Summer Reading Requirements 2019
All students are required to complete summer reading for English. For any questions, please contact Department Chair Mrs. Christine Zurkowski at email@example.com.
- Incoming Freshmen
To Students: Welcome to John Carroll! As an incoming freshman English student, you’ll be asked to read one of the books from the list below.
To Parents: The Freshman English teachers have selected the books on this list from popular and well-regarded contemporary young adult fiction titles. An assignment for the English book, as well as a completed sample assignment, can be found below. Students should own, and bring to school, a copy of the book they select.
Many of the books listed have won awards from literary organizations, libraries, and other groups and have been selected by other high schools as required reading. As with nearly all contemporary novels, even those written for teenagers, some content may be considered objectionable by some parents. Though each of the titles listed below has a central message that is valuable for young people, some of the authors have also included adult themes. For this reason, we have provided a wide array of options. Parents concerned about the content of any of the titles are urged to visit http://www.commonsensemedia.org and search by author or title for a detailed breakdown each book’s content
Freshman English List (Young Adult Fiction – choose ONE)
1. When the Emperor was Divine by Julie Otsuka
2. Whale Talk by Chris Crutcher
3. Serpent King by Jeff Zentner
4. The Beckoners by Carrie Mac
5. Monster by Walter Dean Meyers
6. Jude by Kate Morgenroth
7. Can't Get There from Here by Todd Strasser
8. Borderline by Allan Stratton
9. Going for The Record by Julie A. Swanson
10. The Rules of Survival by Nancy Werlin
Freshman English Book Choice Descriptions:
1. When the Emperor was Divine by Julie Otsuka. On a sunny day in Berkley, California, in 1942, a woman sees a sign in a post office window, returns to her home and begins to pack her family’s possessions. Like thousands of other Japanese Americans, they have been reclassified, virtually overnight, as enemy aliens and are about to be uprooted from their home and sent to a dusty internment camp in the Utah desert. This story is told from five different points of view from one family trying to survive its fate. Julie Otsuka is a PEN/Faulkner award winning author.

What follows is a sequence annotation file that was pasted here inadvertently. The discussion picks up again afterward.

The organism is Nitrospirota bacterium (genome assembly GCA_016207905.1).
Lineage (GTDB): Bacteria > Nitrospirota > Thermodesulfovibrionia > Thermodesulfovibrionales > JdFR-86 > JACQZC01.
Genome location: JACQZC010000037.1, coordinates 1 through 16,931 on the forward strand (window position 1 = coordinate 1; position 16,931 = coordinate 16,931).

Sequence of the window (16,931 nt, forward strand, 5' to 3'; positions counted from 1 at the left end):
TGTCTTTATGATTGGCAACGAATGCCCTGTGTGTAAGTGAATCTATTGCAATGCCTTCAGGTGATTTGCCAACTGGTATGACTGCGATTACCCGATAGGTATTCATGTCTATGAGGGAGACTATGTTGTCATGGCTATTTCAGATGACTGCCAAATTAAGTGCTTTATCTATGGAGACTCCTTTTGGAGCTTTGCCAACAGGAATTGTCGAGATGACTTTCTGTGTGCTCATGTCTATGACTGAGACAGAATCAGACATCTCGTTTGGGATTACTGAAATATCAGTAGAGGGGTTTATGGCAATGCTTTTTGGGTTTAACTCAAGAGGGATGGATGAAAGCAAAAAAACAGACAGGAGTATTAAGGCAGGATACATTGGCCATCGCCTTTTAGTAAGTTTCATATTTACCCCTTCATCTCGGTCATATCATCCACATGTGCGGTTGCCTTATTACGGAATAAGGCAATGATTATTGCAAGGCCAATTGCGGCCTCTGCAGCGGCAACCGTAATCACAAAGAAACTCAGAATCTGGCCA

2. Whale Talk by Chris Crutcher: Intellectually and athletically gifted, TJ, a multiracial, adopted teenager, shuns organized sports and the gung-ho athletes at his high school until he agrees to form a swimming team and recruits some of the school's less popular students. Winner of the 2002 Washington State Book Award.
3. Serpent King by Jeff Zentner: Winner of the 2017 William C. Morris Award, which honors a book written for young adults by a previously unpublished author, is a coming of age story about the main character Dill and his two best friends Travis and Lydia who all wrestle with problems at home, face down bullies at school, and go on to overcome these obstacles before graduating from high school. Good Reads writes, “In a small southern town, senior year finds three misfit friends facing the prospect of their separate futures with both anticipation and dread. Dill fears he will never escape his snake-handling preacher father’s poisonous legacy. However, Lydia, a fashion blogger, and Travis, a fantasy warrior, foresee hopeful futures.”
4. The Beckoners by Carrie Mac: After moving to a new town, Zoe tries to fit in at her new school by joining the Beckoners, a group of girls who use intimidation and violence to rule the school. A nominee for the International Reading Association’s 2006 Book Award.
5. Monster by Walter Dean Meyers: Steve Harmon, a 16-year-old from Harlem, is on trial for murder. Through diary entries and a screenplay-like format, Steve comes to grips with who he is and the choices he’s made. A winner of the Prinz Award and a Coretta Scott King Award.
6. Jude by Kate Morgenroth: Still reeling from his drug-dealing father’s murder, moving in with the wealthy mother he never knew, and transferring to a private school, fifteen-year-old Jude is tricked into pleading guilty to a crime he did not commit. A selection of the New York and Texas public libraries and an Edgar Award nominee.
7. Can’t Get There from Here by Todd Strasser: Tired of being hungry, cold, and dirty from living on the streets of New York City with a tribe of other homeless teenagers who are dying, one by one, a girl named Maybe ponders her future and longs for someone to care about her. Named a Best Book for Teens by the American Library Association.
8. Borderline by Allan Stratton: Sami sets out to prove his father’s innocence after Homeland Security breaks into their house and hauls his father away as a person of interest in a possible terrorist attack. A selection of the American and Canadian Library Associations.
9. Going for The Record by Julie A. Swanson: Seventeen-year-old Leah's chance to make the national soccer team does not seem so important when she learns that her father has cancer and may only have months to live. Named as one of 2005’s Top Ten Sports Books for Youth by Booklist.
10. The Rules of Survival by Nancy Werlin: Seventeen-year-old Matthew recounts his attempts, starting at a young age, to free himself and his sisters from the grip of their emotionally and physically abusive mother. Selected as a Best Book for Young Adults by the American Library Association.
- Rising Sophomores
- Rising Juniors
- Rising Seniors